Happy Hooking

~ a blog about crocheting and so on.

From the Crochet Guild, newsletter 10/1997:

You and I call it crochet, as do the French, Belgians, Italians and Spanish-speaking people. It is known as haken in Holland, haekling in Denmark, hekling in Norway, virkning in Sweden.

Other forms of handwork ­ knitting, embroidery and weaving ­ can be dated far back in time, thanks to archeological finds, written sources and pictorial representations of various kinds. But no one is quite sure when and where crochet got its start. The word comes from croc, or croche, the Middle French word for hook, and the Old Norse word for hook is krokr.

According to American crochet expert and world traveler Annie Potter, "The modern art of true crochet as we know it today was developed during the 16th century. It became known as 'crochet lace' in France and 'chain lace' in England." And, she tells us, in 1916 Walter Edmund Roth visited descendants of the Guiana Indians and found examples of true crochet.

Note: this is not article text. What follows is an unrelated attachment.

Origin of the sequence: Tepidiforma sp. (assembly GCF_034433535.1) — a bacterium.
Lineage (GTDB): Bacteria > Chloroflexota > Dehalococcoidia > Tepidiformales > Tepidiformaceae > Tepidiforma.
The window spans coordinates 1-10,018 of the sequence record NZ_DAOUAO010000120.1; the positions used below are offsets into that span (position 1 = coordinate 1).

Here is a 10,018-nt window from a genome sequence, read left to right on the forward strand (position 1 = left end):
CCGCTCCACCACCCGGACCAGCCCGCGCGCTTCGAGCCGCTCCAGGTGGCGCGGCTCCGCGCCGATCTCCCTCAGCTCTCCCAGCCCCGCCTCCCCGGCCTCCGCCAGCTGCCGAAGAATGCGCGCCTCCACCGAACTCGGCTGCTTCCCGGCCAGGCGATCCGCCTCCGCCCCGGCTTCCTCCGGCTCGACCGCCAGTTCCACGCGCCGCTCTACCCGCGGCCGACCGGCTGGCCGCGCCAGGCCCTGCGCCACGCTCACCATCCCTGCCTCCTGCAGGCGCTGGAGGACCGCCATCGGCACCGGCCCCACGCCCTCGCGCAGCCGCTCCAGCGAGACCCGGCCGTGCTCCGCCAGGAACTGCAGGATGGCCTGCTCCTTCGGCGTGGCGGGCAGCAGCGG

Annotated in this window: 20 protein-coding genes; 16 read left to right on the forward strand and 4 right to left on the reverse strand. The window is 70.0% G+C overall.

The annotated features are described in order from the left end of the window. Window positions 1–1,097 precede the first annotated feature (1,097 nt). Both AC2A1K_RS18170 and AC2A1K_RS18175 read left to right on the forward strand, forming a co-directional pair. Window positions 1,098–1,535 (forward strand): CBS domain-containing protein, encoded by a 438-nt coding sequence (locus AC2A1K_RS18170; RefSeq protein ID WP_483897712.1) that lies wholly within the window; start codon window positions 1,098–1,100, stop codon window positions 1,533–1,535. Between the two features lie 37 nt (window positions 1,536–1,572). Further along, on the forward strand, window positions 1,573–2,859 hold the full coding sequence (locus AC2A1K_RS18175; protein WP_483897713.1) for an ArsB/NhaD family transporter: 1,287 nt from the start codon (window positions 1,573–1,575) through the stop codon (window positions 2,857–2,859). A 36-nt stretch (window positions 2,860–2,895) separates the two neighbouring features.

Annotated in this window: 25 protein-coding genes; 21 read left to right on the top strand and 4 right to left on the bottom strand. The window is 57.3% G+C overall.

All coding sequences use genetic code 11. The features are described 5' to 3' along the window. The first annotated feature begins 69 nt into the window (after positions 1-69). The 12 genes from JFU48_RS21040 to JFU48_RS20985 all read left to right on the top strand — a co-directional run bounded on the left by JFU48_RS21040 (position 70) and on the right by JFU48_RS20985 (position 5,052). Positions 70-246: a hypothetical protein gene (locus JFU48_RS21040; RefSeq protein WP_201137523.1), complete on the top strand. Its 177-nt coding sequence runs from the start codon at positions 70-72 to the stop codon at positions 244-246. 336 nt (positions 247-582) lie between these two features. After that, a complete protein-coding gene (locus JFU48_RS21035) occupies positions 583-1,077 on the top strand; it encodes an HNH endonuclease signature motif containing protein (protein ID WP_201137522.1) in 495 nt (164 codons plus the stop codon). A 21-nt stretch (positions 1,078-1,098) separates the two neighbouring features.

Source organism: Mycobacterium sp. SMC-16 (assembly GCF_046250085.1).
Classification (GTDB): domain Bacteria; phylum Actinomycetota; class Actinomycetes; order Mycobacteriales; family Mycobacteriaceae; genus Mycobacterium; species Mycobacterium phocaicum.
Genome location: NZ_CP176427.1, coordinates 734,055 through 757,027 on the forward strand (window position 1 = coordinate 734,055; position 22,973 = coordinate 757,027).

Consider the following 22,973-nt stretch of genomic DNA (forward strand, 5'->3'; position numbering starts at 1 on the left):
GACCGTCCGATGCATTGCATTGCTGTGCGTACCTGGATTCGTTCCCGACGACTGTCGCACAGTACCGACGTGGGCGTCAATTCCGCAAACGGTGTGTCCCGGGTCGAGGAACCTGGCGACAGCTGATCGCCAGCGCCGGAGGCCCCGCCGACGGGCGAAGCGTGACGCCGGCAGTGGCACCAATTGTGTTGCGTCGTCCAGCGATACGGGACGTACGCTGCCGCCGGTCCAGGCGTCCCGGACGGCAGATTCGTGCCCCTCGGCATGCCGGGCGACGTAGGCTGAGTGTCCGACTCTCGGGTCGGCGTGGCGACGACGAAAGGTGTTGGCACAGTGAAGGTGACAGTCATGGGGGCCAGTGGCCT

Another writer/researcher, Lis Paludan of Denmark, who limited her search for the origins of crochet to Europe, puts forth three interesting theories. One: Crochet originated in Arabia, spread eastward to Tibe t and westward to Spain, from where it followed the Arab trade routes to other Mediterranean countries. Two: Earliest evidence of crochet came from South America, where a primitive tribe was said to have used crochet adornments in rites of puberty. Three: In China, early examples were known of three-dimensional dolls worked in crochet.

But, says Paludan, the bottom line is that there is "no convincing evidence as to how old the art of crochet might be or where it came from. It was impossible to find evidence of crochet in Europe before 1800. A great many sources state that crochet has been known as far back as the 1500s in Italy under the name of 'nun's work' or 'nun's lace,' where it was worked by nuns for church textiles," she says. Her research turned up examples of lace-making and a kind of lace tape, many of which have been preserved, but "all indications are that crochet was not known in Italy as far back as the 16th century" ­ under any name.